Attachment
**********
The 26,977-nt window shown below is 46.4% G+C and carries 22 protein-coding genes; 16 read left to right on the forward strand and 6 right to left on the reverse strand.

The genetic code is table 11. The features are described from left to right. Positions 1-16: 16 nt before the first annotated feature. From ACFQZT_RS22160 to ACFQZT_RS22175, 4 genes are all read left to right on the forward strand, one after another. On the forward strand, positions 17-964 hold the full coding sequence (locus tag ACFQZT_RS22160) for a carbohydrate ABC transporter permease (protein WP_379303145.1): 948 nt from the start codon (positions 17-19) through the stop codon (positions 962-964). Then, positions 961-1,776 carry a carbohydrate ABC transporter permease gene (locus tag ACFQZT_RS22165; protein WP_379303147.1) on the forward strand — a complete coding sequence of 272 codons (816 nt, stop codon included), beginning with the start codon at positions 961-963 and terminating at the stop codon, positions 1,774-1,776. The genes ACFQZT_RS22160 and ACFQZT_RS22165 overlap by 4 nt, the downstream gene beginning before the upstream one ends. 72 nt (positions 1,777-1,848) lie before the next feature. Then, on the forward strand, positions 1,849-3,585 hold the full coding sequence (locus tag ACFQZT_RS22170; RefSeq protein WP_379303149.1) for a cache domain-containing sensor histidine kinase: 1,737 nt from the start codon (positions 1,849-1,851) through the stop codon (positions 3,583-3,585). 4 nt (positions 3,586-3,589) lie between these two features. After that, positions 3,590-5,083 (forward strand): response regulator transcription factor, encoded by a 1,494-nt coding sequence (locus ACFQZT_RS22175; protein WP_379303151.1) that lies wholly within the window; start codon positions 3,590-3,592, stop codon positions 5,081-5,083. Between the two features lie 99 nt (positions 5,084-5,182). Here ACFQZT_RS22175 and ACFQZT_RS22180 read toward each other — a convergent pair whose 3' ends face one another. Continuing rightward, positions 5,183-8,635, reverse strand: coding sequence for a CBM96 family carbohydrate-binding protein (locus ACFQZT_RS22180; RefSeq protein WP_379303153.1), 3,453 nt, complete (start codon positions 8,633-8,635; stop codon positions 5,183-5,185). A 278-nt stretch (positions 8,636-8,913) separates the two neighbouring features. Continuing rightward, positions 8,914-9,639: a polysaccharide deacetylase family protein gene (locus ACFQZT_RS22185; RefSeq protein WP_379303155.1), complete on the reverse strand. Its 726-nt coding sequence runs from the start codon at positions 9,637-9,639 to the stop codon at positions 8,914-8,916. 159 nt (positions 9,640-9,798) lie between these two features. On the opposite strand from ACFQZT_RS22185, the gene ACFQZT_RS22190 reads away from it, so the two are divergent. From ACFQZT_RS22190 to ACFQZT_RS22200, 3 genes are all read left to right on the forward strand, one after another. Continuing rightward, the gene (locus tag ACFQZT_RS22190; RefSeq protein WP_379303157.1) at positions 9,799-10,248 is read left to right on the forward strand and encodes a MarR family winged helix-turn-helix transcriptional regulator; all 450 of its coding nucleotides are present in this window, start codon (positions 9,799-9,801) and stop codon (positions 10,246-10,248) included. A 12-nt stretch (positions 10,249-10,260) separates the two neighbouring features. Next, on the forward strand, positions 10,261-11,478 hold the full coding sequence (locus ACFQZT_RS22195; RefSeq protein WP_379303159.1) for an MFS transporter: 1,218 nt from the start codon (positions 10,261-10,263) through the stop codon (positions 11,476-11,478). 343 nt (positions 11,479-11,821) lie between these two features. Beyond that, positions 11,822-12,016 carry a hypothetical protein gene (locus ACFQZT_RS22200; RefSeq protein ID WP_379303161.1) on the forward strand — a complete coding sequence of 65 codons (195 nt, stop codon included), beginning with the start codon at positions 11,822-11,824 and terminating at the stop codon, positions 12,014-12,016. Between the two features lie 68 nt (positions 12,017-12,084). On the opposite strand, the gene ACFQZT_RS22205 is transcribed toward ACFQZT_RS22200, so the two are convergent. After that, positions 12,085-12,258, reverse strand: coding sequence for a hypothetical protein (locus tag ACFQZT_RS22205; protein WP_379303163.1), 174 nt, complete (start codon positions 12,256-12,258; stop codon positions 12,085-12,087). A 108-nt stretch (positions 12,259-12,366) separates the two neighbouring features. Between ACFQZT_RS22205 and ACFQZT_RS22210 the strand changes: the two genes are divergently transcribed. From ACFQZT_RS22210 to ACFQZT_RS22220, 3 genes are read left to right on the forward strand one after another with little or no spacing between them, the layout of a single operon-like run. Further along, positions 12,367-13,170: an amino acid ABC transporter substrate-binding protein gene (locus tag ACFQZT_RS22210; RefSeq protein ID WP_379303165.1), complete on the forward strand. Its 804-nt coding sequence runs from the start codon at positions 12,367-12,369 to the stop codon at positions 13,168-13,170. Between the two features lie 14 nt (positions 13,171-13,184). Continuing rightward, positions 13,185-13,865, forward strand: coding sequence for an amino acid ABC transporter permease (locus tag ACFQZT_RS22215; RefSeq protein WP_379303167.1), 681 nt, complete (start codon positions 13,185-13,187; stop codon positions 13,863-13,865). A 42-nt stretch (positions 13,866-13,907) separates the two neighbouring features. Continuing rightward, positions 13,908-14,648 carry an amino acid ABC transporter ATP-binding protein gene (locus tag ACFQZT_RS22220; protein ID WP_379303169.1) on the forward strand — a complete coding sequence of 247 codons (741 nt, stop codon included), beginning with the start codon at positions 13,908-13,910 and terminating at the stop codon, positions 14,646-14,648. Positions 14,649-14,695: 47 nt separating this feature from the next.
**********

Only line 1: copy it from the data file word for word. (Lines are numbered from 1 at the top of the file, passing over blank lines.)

The 26,977-nt window shown below is 46.4% G+C and carries 22 protein-coding genes; 16 read left to right on the forward strand and 6 right to left on the reverse strand.